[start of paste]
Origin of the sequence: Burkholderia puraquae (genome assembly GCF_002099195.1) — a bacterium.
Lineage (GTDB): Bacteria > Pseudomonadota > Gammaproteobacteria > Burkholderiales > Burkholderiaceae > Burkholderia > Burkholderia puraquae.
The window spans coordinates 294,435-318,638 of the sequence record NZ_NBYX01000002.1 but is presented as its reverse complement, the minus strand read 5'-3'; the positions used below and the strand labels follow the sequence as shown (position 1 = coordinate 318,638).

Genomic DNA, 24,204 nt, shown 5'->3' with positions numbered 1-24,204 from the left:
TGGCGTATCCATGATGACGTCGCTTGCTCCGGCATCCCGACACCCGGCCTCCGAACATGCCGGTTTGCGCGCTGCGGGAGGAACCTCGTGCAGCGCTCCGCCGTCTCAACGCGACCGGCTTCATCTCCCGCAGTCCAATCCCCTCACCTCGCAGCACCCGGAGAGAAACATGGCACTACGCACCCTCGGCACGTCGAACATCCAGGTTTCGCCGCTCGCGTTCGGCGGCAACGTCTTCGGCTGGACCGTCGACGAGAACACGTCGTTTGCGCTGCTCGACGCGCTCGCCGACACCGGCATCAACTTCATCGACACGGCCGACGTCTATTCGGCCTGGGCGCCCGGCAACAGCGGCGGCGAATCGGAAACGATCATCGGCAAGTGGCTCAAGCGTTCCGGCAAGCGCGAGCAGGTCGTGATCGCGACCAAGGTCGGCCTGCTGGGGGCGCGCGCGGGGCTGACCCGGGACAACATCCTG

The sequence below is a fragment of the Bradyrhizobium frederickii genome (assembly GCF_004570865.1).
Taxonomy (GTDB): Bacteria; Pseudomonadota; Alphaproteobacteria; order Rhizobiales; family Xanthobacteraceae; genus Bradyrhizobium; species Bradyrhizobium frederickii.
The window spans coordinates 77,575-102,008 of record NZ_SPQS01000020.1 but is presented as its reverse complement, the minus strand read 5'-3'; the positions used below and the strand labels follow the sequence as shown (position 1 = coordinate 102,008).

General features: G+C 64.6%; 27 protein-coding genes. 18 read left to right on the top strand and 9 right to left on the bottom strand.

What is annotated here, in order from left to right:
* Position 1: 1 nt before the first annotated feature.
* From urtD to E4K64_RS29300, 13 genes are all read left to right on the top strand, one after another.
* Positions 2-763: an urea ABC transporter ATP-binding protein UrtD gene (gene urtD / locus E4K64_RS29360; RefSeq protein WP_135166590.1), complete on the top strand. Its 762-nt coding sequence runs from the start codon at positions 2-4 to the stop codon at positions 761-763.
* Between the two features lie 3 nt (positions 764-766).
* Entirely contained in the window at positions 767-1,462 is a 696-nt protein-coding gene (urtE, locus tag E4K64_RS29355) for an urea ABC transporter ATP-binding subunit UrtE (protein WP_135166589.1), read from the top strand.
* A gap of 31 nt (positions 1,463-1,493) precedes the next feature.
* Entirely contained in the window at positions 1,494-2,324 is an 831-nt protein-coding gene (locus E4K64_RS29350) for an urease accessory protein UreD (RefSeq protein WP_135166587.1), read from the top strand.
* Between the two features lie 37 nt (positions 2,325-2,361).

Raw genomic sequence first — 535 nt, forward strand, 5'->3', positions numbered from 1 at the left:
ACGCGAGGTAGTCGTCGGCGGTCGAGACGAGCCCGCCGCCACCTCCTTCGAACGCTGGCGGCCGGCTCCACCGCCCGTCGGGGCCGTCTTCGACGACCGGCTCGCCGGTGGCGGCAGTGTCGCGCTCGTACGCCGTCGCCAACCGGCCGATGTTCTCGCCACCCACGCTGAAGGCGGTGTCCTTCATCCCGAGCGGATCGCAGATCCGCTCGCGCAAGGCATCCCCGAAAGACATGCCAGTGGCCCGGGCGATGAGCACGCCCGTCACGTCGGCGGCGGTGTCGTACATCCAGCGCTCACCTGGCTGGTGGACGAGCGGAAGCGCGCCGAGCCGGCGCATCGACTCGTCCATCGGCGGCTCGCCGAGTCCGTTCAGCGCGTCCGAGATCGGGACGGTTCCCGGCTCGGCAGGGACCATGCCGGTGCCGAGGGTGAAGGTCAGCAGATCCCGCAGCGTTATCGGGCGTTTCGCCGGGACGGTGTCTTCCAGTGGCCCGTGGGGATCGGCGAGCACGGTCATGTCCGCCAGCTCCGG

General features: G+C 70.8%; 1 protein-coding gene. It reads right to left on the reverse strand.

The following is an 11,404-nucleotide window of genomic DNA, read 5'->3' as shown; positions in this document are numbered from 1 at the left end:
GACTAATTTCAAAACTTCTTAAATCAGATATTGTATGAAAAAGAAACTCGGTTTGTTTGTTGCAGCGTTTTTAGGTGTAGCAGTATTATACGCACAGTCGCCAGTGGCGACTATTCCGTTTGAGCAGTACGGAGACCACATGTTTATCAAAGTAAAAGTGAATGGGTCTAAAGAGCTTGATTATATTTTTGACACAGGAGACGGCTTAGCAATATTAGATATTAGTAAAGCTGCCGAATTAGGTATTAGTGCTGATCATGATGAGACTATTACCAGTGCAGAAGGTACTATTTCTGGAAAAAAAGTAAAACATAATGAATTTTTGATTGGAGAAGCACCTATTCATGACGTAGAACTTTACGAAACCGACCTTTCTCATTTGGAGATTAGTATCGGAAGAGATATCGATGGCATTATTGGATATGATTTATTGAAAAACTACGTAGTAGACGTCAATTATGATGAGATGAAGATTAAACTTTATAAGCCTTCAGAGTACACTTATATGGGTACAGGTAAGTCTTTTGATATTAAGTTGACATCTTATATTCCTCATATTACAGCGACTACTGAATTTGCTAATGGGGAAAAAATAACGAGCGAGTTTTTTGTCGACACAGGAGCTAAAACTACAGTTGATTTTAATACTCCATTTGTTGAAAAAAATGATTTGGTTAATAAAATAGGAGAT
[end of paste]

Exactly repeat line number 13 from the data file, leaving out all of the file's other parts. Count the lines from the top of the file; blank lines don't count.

* Positions 2-763: an urea ABC transporter ATP-binding protein UrtD gene (gene urtD / locus E4K64_RS29360; RefSeq protein WP_135166590.1), complete on the top strand. Its 762-nt coding sequence runs from the start codon at positions 2-4 to the stop codon at positions 761-763.